Arts Creativity

Make culture, don’t just consume it

Consumption is a conduit to creativity.

Reading and curation inspire us to reproduce our thoughts and ideas to others.

The problem is, most people eat the news for entertainment’s sake.

Scrolling through Facebook and Instagram are passive experiences, doing more to keep us in our seat rather than encouraging us to get out of it.

A sedentary mind is a wasted one.

We must be proactive in structuring our systemic consumption habits.

Creativity should be the upshot of things we like and aspire to.

Developing a rhythm of productive output stimulates a flagging sense of information control. The consumer who lacks a purpose to make something of value builds neither satiation nor fire.

Feeling compelled to do something with what we see, we turn desire into a real-world creation.

When we contribute to the culture, we open up a new Pandora’s Box.

Humans consume ideas, remix them, and create culture. The history of contribution demands no right answer.

Life & Philosophy Productivity & Work

More than just a pipe dream

Dreams come and go but leave the loftiest impressions.

How is it that something can leave such a big imprint but rarely create a reality of the same intensity?

Accruing likes are rarely a good barometer of progress. The only validation of advancement is the grade you give yourself behind closed doors.

Imagination is one thing; dreams are another. The latter needs some hustle muscle. Life requires that you dream with the brain awake.

Visualization starts the heart and manifests the dream. Nothing is more lucid than real action itself.

Beyond ridiculous — that’s the point. Have the courage to deserve it. More than apparition is a hail mary come true.

Whatever musters both desire and fear, do that!

Life & Philosophy Productivity & Work

The young/old dynamic

gif by Feliks Tomasz Konczakowski

Younger people are generally more obsessed and driven. Older folks are generally more accepting of the status quo, albeit through jadedness rather than experience.

The juniors depend on the adults to help guide them through operational jungles. The seniors lean on younger folks to remain naive and use their lofty dreams to gather raw material. There’s no need to medicate the starlets out of their creative urges–they will figure out the harsh realities of survival later when they have to earn a paycheck.

The young and the old, the old and the young. The symbiotic relationship between generations breathes new elements of innovation, wisdom, and cynicism into the palette of life.

It is best to keep the dynamism moving, all believing, betting, and guessing what comes next.

Life & Philosophy Productivity & Work

The hidden power of less

Less isn’t necessarily better than more. However, it appears that in most scenarios that it is most often the case.

  • Less participants, more effective meetings
  • Less worry, more action
  • Less ownership, more renting
  • Less eating, more exercising
  • Less internet, more human interaction
  • Less Instagram, more non-filter
  • Less stuff, more happiness
  • Less hate, more love
  • Less cheating, more honesty
  • Less work, more play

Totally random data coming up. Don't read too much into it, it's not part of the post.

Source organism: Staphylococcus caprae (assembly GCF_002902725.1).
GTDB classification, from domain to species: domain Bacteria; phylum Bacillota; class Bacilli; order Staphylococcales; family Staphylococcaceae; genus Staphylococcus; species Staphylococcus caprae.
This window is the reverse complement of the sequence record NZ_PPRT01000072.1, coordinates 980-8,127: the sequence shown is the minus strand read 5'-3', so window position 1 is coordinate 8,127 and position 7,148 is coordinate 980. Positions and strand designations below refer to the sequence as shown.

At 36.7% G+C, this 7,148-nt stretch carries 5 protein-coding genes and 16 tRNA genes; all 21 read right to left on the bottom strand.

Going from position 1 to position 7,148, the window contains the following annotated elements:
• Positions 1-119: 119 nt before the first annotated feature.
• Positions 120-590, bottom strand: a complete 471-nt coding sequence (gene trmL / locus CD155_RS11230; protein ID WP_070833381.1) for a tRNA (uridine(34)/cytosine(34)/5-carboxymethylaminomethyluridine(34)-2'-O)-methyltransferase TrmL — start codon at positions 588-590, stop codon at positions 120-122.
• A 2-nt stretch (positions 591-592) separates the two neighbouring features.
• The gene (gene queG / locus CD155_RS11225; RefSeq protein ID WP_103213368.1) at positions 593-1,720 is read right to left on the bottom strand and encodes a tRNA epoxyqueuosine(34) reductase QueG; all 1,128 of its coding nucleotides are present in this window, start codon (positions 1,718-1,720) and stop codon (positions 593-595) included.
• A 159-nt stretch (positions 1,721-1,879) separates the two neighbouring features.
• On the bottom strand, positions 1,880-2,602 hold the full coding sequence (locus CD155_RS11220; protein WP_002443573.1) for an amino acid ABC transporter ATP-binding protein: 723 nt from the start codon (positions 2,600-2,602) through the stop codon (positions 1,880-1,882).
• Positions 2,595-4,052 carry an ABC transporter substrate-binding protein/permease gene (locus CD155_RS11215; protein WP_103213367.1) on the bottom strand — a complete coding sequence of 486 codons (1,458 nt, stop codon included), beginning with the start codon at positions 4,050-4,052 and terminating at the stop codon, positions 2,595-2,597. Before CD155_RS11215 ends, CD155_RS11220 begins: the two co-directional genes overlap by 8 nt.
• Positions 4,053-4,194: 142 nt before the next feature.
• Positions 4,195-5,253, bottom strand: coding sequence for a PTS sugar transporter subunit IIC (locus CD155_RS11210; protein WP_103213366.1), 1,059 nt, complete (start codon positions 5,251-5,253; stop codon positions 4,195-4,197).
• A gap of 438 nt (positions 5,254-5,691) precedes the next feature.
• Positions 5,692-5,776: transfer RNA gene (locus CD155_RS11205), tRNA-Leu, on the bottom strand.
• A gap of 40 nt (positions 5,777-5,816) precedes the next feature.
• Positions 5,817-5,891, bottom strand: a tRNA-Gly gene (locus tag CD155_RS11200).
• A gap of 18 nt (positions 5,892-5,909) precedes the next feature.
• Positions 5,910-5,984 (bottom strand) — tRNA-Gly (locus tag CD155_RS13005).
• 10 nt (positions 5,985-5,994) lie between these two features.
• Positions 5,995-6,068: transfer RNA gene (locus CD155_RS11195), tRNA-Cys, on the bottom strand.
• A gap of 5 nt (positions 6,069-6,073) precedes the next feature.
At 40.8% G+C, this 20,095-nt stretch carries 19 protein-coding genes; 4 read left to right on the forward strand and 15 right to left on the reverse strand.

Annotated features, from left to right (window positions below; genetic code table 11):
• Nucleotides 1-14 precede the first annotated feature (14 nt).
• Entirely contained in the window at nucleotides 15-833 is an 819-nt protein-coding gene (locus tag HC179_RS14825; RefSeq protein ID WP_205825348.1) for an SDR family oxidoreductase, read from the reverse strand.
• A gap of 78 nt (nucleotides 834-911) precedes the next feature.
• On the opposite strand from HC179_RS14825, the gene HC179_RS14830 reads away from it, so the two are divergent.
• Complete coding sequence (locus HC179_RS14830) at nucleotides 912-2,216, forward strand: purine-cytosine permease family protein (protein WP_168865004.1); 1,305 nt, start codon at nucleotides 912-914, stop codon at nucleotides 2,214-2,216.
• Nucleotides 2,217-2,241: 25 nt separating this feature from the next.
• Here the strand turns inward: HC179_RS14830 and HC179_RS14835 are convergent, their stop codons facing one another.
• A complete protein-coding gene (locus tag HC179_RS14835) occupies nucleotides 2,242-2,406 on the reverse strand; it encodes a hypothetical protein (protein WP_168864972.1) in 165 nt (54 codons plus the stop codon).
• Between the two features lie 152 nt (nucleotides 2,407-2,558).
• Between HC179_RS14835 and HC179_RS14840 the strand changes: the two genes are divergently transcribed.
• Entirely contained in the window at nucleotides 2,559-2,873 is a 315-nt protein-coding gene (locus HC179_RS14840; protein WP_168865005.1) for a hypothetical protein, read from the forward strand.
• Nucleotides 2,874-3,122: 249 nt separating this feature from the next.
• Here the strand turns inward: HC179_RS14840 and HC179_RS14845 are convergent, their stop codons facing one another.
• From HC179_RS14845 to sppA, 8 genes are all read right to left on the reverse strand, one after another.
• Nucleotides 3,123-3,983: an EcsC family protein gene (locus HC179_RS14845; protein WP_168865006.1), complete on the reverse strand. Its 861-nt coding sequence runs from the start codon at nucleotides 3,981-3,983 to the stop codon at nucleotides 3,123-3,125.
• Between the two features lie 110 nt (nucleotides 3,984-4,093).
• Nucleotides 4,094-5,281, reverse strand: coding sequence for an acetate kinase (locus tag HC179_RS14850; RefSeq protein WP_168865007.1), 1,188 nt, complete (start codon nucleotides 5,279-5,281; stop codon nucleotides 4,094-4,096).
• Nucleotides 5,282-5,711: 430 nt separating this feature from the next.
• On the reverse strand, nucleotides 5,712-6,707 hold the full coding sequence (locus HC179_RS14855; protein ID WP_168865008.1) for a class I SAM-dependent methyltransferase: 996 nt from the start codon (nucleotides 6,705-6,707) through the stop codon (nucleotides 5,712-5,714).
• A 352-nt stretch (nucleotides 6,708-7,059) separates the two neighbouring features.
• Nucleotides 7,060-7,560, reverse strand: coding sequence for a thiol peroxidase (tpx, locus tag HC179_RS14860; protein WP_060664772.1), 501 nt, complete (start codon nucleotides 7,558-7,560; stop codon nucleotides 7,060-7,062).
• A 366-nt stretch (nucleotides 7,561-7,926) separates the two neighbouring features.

• Less time, more focus
  • Less wishing, more invention
  • Less global, more local
  • Less volume, more silence
  • Less driving, more carpooling
  • Less fighting, more cooperation
  • Less success, more failure
  • Less men, more wom-en
  • Less print, more trees
  • Less self, more generosity
  • Less lizard brain, more confidence
  • Less lateness, more punctuality
  • Less shipping, more digital delivery
  • Less jpegs, more studio visits
  • Less quantity, more quality
  • Less sadness, more laughter
  • Less blindness, more realism
  • Less fright, more audacity
  • Less seeing, more insight
  • Less impulse, more abstraction

If you flip these around with more preceding less (e.g. more lateness, less punctuality), they reflect a bitter insight. Presentation predetermines the prism of observation.


99U’s Manage Your Day-to-Day

Want to stay creative in the age of digital distraction?

Below are some of my favorite highlights from Manage Your Day-to-Day from the folks at 99U.

Grethen Rubin on the “Power of Frequency”

Often folks achieve their best work by grinding out the product. Creativity arises from a constant churn of ideas, and one of the easiest ways to encourage that fertile froth is to keep your mind engaged with your project. When you work regularly, inspiration strikes regularly.
“What I do every day matters more than what I do once in a while.”

Seth Godin on “Honing Your Creative Practice”

Because lots and lots of people are creative when they feel like it, but you are only going to become a professional if you do it when you don’t feel like it. And that emotional waiver is why this is your work and not your hobby.
If you’re a professional, you do not get to say, “Ugh, now I have to go sell it”—selling it is part of it because if you do not sell it, there is no art.

Leo Babauta on “Making Room For Solitude”

Today, it is essential that we find solitude so that we can learn what it has to teach us, so that we can find the quiet to listen to our inner voice, and so that we may find
What’s the point of sitting? There is no point—sitting is the point. You’re not doing it to reduce stress, gain enlightenment, or learn more about yourself—though all these things might happen—but to practice just sitting.

Cal Newport on “Scheduling in Time for Creative Thinking”

The key, however, is to never allow distraction. If you give in and quickly check Facebook, cancel the whole block and try again later. Your mind can never come to believe that even a little bit of distraction is okay during these blocks.
When possible, do your work with pen and paper to avoid even the possibility of online distraction.

Christian Jarret on “Banishing Multi-tasking from Our Repertoire”

We may tell ourselves that we’ll just answer one quick e-mail or make one short phone call. But in reality, switching tasks sends us down a rabbit hole, pulling our attention away from our priority work for much longer than we anticipate.

Dan Ariely on “Understanding Our Compulsions”

Because as we invent new technologies, we also invent new ways to kill ourselves. Think about obesity. Think about smoking. Think about texting and driving. All of those are self-control problems.

Scott Belsky on “Turning in to You”

When you tune in to the moment, you begin to recognize the world around you and the true potential of your own mind.
Notice one source of unexpected value on every such occasion. Develop the discipline to allow for serendipity.